What’s the Bible?

As I have explored in previous posts, we can know that God exists from our everyday experiences, science, reason, and other methods of inquisition. We can also begin to find out traits about God from these methods. But there is a goldmine of knowledge about God that I haven’t explored with you yet: the Bible.

The Bible is a collection of 73 books, with 46 that make up the Old Testament, and 27 more make up the New Testament. These numbers actually vary between different Christian churches. Of course the Catholic Bible has the complete 73 books, but did you know that after the Protestant Reformation, the Protestants removed 7 books from the Bible? Now their Bibles only have 66 books. (If you know anything about the symbolism of these numbers, I’m sure you just did a double take.) The Protestants removed 7 books from the Old Testament, Sirach, Tobit, Wisdom, Judith, 1 and 2 Maccabees, and Baruch, and also removed segments of Daniel and Esther. These books were quite obviously removed because of doctrinal differences, since for ~1300 years prior Christians all had agreed on the same books in their Bible. It is interesting to note that Martin Luther himself did not remove those books from the Bible, it was only later on that these books were taken out. There are even other churches that added books to the Bible so that it numbers in the 80s!

Ok, back from that tangent. According to the Catechism of the Catholic Church, Sacred Scripture is the speech of God as it is put down in writing under the breath of the Holy Spirit. God is ultimately the author: in order to reveal Himself to men, in the condescension of His goodness God speaks to them in human words.

I think of the Bible as dialogue between God and humanity over the course of time. There are so many different people in the Bible, but it is always the same God who is eagerly anticipating the men and women, who He allows to be the main characters, to repent and convert their ways to His. It is really interesting to see the way that He guides each of them in this journey and also to see how these people react to these attempts. We tend to mess up a lot, but God is always ready to give us another try.

It is important to note that, as the Catechism states, the Christian faith is not a “religion of the book,” but rather a faith of the “Word which is incarnate and living.” Recall that when Jesus was with His apostles and disciples, He did not go around passing out Bibles. He knew the Jewish scriptures, our Old Testament, but the Bible itself was not compiled until much later, and even the first New Testament texts were not written until at least 10 years after the Ascension of Christ.

The Old Testament, according to Henry G. Graham in Where We Got the Bible, was compiled sometime between 430BC and 100BC. This is the original Hebrew, but there was also a compilation of the Old Testament written in Greek, a universal language at the time, for the dispersed Jews which is called the Septuagint. The translation from the Hebrew to the Greek was begun in Alexandria somewhere around 280-250BC. This was actually the version that Jesus and the early Christians would have known and quoted.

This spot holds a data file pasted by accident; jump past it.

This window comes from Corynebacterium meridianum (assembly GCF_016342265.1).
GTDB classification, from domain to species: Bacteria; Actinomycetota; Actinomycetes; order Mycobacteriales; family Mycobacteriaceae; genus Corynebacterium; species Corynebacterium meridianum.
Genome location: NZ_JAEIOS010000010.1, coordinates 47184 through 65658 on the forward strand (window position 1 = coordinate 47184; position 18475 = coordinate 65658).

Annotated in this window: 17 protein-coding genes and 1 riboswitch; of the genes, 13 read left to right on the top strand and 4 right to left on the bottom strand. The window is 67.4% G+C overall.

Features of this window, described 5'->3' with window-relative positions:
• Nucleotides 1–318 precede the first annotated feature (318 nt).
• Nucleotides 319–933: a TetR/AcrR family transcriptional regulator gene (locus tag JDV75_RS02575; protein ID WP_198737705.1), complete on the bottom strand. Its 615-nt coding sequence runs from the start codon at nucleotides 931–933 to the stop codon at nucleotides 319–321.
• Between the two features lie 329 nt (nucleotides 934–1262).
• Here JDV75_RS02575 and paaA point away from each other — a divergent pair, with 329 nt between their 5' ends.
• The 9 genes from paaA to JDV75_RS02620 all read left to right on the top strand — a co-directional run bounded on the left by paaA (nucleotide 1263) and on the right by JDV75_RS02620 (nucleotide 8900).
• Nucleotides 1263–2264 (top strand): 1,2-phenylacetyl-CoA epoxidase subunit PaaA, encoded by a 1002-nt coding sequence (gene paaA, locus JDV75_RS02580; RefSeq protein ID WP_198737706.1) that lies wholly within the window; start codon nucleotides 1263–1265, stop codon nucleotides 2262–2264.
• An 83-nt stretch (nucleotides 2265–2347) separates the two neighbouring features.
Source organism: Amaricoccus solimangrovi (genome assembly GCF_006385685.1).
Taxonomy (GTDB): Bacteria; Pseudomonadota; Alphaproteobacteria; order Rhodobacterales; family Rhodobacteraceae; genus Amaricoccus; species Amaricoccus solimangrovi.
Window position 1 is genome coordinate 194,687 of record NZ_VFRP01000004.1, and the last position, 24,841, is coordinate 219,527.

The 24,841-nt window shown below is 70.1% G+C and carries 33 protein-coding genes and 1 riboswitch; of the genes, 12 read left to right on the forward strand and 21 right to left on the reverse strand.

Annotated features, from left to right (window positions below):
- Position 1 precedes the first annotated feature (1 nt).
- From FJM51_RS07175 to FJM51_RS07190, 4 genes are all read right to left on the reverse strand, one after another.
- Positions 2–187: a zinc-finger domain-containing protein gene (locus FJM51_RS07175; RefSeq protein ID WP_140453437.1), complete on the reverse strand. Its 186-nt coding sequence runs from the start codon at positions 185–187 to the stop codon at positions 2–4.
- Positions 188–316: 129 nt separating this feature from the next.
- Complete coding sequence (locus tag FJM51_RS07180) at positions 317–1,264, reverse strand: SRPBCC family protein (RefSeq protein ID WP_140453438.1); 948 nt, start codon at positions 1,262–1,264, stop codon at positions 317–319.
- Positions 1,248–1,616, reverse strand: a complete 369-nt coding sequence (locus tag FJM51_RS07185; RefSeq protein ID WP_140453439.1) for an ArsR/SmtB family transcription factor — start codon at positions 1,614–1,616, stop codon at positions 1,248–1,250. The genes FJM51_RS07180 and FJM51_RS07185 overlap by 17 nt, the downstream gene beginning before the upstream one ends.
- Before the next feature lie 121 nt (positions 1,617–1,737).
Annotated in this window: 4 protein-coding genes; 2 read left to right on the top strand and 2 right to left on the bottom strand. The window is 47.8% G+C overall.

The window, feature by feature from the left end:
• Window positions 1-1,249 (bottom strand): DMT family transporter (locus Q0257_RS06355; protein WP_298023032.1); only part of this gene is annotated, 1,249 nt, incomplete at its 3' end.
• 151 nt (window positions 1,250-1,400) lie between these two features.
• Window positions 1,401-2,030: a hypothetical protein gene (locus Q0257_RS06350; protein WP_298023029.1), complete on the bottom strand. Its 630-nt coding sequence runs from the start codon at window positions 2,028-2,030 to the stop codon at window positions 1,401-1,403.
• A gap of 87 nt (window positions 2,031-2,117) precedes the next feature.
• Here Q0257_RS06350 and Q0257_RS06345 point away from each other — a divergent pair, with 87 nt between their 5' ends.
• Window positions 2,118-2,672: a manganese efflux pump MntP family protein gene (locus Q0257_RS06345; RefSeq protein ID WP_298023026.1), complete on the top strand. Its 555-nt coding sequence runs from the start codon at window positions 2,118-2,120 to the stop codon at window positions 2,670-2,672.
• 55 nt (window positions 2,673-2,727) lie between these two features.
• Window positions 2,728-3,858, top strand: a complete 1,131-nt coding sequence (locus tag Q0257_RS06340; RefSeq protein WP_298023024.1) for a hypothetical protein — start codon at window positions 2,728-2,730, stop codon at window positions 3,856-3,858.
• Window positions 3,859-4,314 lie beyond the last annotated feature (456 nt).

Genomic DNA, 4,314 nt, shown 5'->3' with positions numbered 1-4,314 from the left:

The New Testament, again according to Henry G. Graham, was finally completed by St. Jerome in Latin at the request of Pope Damasus in 382AD. This version is called the “Vulgate,” as it is the common or accepted version. (As a side note, St. Jerome also translated the Old Testament to Latin at the beginning of the 5th century.) There were plenty of compilations of the New Testament  in different parts of the world by the 4th century that were pretty close, but the final compilation for the entire Church was not decided until the very end of the 4th century. The Council of Carthage, in 397AD, mainly through the influence of St. Augustine, settled the canon of the Scriptures after being approved by Rome, and finally Christians had their Bible! Pretty cool that we got the Bible from a council in Africa, huh? Bet you didn’t know that!

So what makes them right? What if they got the canon wrong? If you’re thinking the Holy Spirit, you got it! Remember when Jesus said that it was better that He left so that the Spirit may come? He really meant it. The Spirit guides the Church so that it can correctly make decisions of importance on these matters. Also, Jesus instituted a Church that has the power to bind and loose, and who would not be overcome by the gates of Hell. Sounds pretty legit to me.

A couple other things to mention. The Bible isn’t up to personal interpretation. Just as how it was guided by the Holy Spirit when it was written, it must also be guided by the Spirit to be read and understood. What St. Peter explains below shows how we need the teaching authority found in the Magisterium of the Church to be able to interpret scripture correctly:

“Know this first of all, that there is no prophecy of scripture that is a matter of personal interpretation, for no prophecy ever came through human will; but rather human beings moved by the holy Spirit spoke under the influence of God.”  -2 Peter 1:20-21

There is much more to say about Scripture, like how for example we must take into account the context of what we are reading in order to better understand it, but perhaps I will leave that out for a later post. God bless and thank you for reading!

“All Sacred Scripture is but one book, and this one book is Christ, because all divine Scripture speaks of Christ, and all divine Scripture is fulfilled in Christ.” -Hugh of St. Victor

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3 thoughts on “What’s the Bible?

  1. Pingback: Who is Jesus? | Thoughts from a Catholic

  2. Pingback: I’m pro-life. Why aren’t you? | Thoughts from a Catholic

  3. Pingback: A Personal Relationship with Jesus Christ and Evangelization | Thoughts from a Catholic

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